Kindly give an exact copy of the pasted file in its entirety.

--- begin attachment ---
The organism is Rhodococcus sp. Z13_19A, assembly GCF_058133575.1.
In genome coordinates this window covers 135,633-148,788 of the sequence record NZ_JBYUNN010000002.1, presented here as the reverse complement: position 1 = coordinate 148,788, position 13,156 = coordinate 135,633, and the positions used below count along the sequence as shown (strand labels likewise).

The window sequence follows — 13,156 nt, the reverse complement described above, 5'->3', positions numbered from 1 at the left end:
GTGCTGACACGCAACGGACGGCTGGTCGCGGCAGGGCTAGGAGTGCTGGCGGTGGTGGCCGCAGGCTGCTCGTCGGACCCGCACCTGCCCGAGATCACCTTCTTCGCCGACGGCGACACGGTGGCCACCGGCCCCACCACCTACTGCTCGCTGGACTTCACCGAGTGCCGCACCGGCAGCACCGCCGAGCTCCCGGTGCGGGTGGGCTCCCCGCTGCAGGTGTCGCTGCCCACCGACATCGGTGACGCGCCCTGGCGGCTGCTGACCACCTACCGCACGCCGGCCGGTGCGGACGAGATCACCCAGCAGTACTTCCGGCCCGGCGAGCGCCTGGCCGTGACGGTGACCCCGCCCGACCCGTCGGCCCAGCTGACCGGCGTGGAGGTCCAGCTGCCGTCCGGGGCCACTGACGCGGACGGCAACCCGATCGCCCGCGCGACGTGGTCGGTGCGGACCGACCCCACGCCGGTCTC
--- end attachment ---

The organism is Rhodococcus sp. Z13_19A, assembly GCF_058133575.1.
In genome coordinates this window covers 135,633-148,788 of the sequence record NZ_JBYUNN010000002.1, presented here as the reverse complement: position 1 = coordinate 148,788, position 13,156 = coordinate 135,633, and the positions used below count along the sequence as shown (strand labels likewise).

The window sequence follows — 13,156 nt, the reverse complement described above, 5'->3', positions numbered from 1 at the left end:
GTGCTGACACGCAACGGACGGCTGGTCGCGGCAGGGCTAGGAGTGCTGGCGGTGGTGGCCGCAGGCTGCTCGTCGGACCCGCACCTGCCCGAGATCACCTTCTTCGCCGACGGCGACACGGTGGCCACCGGCCCCACCACCTACTGCTCGCTGGACTTCACCGAGTGCCGCACCGGCAGCACCGCCGAGCTCCCGGTGCGGGTGGGCTCCCCGCTGCAGGTGTCGCTGCCCACCGACATCGGTGACGCGCCCTGGCGGCTGCTGACCACCTACCGCACGCCGGCCGGTGCGGACGAGATCACCCAGCAGTACTTCCGGCCCGGCGAGCGCCTGGCCGTGACGGTGACCCCGCCCGACCCGTCGGCCCAGCTGACCGGCGTGGAGGTCCAGCTGCCGTCCGGGGCCACTGACGCGGACGGCAACCCGATCGCCCGCGCGACGTGGTCGGTGCGGACCGACCCCACGCCGGTCTC